Motherhood Untold: Uterine Fibroid Awareness

*You are not alone. Our blog series, Motherhood Untold, tells the stories of real moms navigating the real challenges and struggles of motherhood.

July is Fibroid Awareness Month, an initiative created to draw attention to uterine fibroids, a condition that creates challenges for millions of women around the world. As women, we tend to be private about medical issues, but the more we raise awareness around women's health issues, the more we can fund research and help women heal.

According to the Mayo Clinic, "Uterine fibroids are noncancerous growths of the uterus that often appear during childbearing years. Also called leiomyomas (lie-o-my-O-muhs) or myomas, uterine fibroids aren't associated with an increased risk of uterine cancer and almost never develop into cancer."

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Many women have uterine fibroids sometime during their lives. In fact, according to The White Dress Project, 90% of black women and 70% of white women will be diagnosed with fibroids by age 50. Sounds crazy, right? These numbers are so high because many women who have fibroids don't have any symptoms and never even know! In those that do, symptoms can be influenced by the location, size and number of fibroids. Symptoms include heavy menstrual bleeding, menstrual periods lasting more than a week, frequent urination, and more. You can find a more comprehensive list of symptoms and risk factors here. If you have concerns or are experiencing symptoms, please reach out to your OBYGN and discuss your concerns!

We had the opportunity to chat with San Diego mama Kia Edwards about her experience with uterine fibroids and how it's affected her as a woman and mother. This is her story.

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Kia's Story

I am a native San Diegan. Post high school I attended Historically Black University - Clark Atlanta University with a Bachelors in Communications. I later pursued a Masters's in Education Management, a Post Baccalaureate Certification in Human Resources Management, and a Workplace Diversity and Inclusion Certificate.

Over the past ten years I have been in HR Training and Development which is what influenced me to pursue entrepreneurship during the pandemic - Champion Instructors Education and Training. My company solves diverse online course development to businesses who need to train staff and we create customized courses for entrepreneurs who desire to sell their subject matter expertise.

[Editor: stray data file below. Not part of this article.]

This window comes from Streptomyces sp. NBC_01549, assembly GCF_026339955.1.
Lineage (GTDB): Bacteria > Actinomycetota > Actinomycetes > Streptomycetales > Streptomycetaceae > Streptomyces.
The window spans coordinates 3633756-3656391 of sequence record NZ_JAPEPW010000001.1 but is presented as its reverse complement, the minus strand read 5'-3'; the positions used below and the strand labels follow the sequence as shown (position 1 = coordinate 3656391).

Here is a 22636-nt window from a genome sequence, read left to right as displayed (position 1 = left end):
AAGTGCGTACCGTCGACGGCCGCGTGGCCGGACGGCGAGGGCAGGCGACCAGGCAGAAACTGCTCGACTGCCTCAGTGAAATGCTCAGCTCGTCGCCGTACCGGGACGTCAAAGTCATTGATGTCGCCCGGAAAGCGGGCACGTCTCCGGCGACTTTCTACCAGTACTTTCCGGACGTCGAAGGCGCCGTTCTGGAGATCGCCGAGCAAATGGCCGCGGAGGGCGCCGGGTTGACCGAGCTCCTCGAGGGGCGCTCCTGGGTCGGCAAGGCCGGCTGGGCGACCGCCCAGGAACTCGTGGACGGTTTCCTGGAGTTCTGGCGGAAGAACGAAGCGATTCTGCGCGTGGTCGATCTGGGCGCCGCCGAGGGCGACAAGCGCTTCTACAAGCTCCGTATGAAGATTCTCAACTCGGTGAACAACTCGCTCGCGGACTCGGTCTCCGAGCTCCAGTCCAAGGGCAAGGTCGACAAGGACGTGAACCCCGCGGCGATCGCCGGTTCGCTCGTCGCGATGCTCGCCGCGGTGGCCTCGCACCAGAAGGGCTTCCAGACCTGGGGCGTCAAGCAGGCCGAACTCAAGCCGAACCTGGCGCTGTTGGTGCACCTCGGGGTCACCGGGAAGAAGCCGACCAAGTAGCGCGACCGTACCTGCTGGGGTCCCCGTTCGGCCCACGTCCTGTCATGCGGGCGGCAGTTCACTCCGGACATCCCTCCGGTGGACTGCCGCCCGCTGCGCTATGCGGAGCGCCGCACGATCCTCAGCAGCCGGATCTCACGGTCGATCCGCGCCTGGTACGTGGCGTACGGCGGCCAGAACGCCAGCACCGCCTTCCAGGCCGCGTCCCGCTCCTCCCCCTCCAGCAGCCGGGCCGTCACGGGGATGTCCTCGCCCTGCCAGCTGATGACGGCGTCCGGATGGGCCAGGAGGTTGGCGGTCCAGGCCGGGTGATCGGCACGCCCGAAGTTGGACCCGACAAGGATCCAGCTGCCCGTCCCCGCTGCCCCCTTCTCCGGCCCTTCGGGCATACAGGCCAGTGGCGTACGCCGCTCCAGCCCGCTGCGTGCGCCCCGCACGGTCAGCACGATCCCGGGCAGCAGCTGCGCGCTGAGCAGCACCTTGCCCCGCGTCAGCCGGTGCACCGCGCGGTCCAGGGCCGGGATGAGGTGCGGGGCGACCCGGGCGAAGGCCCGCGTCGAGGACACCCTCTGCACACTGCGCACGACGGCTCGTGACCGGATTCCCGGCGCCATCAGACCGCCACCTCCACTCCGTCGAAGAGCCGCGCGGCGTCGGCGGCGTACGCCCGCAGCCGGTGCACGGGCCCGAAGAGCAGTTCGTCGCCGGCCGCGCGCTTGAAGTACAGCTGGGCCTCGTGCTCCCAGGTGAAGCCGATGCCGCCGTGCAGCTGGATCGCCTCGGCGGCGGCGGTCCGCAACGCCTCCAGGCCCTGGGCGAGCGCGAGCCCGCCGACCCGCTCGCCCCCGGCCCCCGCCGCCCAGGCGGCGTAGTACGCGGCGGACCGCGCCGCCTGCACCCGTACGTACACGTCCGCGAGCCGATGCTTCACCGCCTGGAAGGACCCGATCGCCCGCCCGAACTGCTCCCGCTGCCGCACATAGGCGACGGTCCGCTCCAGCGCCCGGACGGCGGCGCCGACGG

I believe what makes me unique is my advocacy around issues impacting marginalized communities. One particular initiative I am passionate about are the health disparities around diagnosing and treating uterine fibroids. Black women are two times more likely to develop uterine fibroids which are benign tumors that grow in and on the outside of the uterus (womb). Unbeknownst to me - I learned about my fibroids after experiencing painful abdominal pain on my honeymoon. After months of assessments and evaluations, I decided to keep a food and pain diary which finally led my PCP to order a vaginal ultrasound. This is where my fibroid's journey began!

After receiving a myomectomy (invasive surgery to remove uterine fibroids) I was given the fast track to starting conception in hopes of getting ahead of any new fibroid growths as they can compromise fertility and cause miscarriages. From the onset of a fibroid diagnosis - through fertility support, I would say my husband and I experienced a roller coaster of emotions and stress. I often worried about not knowing sooner about my diagnosis of fibroids and how he may have felt about me possibly being infertile. I also struggled to understand why more women had not talked about fibroid symptoms like heavy menstrual cycles, abdominal pain, anemia, and so much more. I found my journey was very common but not openly discussed.

Thankfully, I was able to conceive and didn't have just one, but two miracle babies, and through diet and lifestyle changes - I have been able to keep returning fibroids extremely small and painless. What I would want others to know is that sharing your story is advocacy. It's an opportunity to educate others and hopefully help in getting women an early diagnosis with less invasive treatments that can sustain the uterus and fertility. Ask the women in your family if they have had any reproductive health issues. Voice concerns during OBGYN visits that mirror fibroids symptoms (painful intercourse, heavy bleeding, miscarriages, abdomen bulge, back pain, frequent urination, etc.). Know that constant heavy bleeding could cause an enlarged heart causing further health issues.

I challenge men to partner with their spouses about their reproductive health. The more they know - the more they are able to help support women in the workforce as we face hundreds of dollars in doctor visits and loss in wages for taking time off to treat symptoms monthly. This support helps with the mental health component of the journey. I also challenge non-Black women to help advocate for more research around why Black women are more likely to be diagnosed with fibroids and promote education around less invasive options. I encourage proactive conversations with people of childbearing age to learn about healthy reproductive health and what it should look like at a young age. We must hold healthcare professionals responsible for only suggesting infertile options like hysterectomies (removal of the uterus/womb) which makes the woman infertile and could hinder the Black community in the long run.

We are so thankful to Kia for being so open and vulnerable about her experiences! Please, Mama, do not suffer in silence. If things don't feel right, talk to a doctor who will listen to your concerns. You don't have to do this alone. <3

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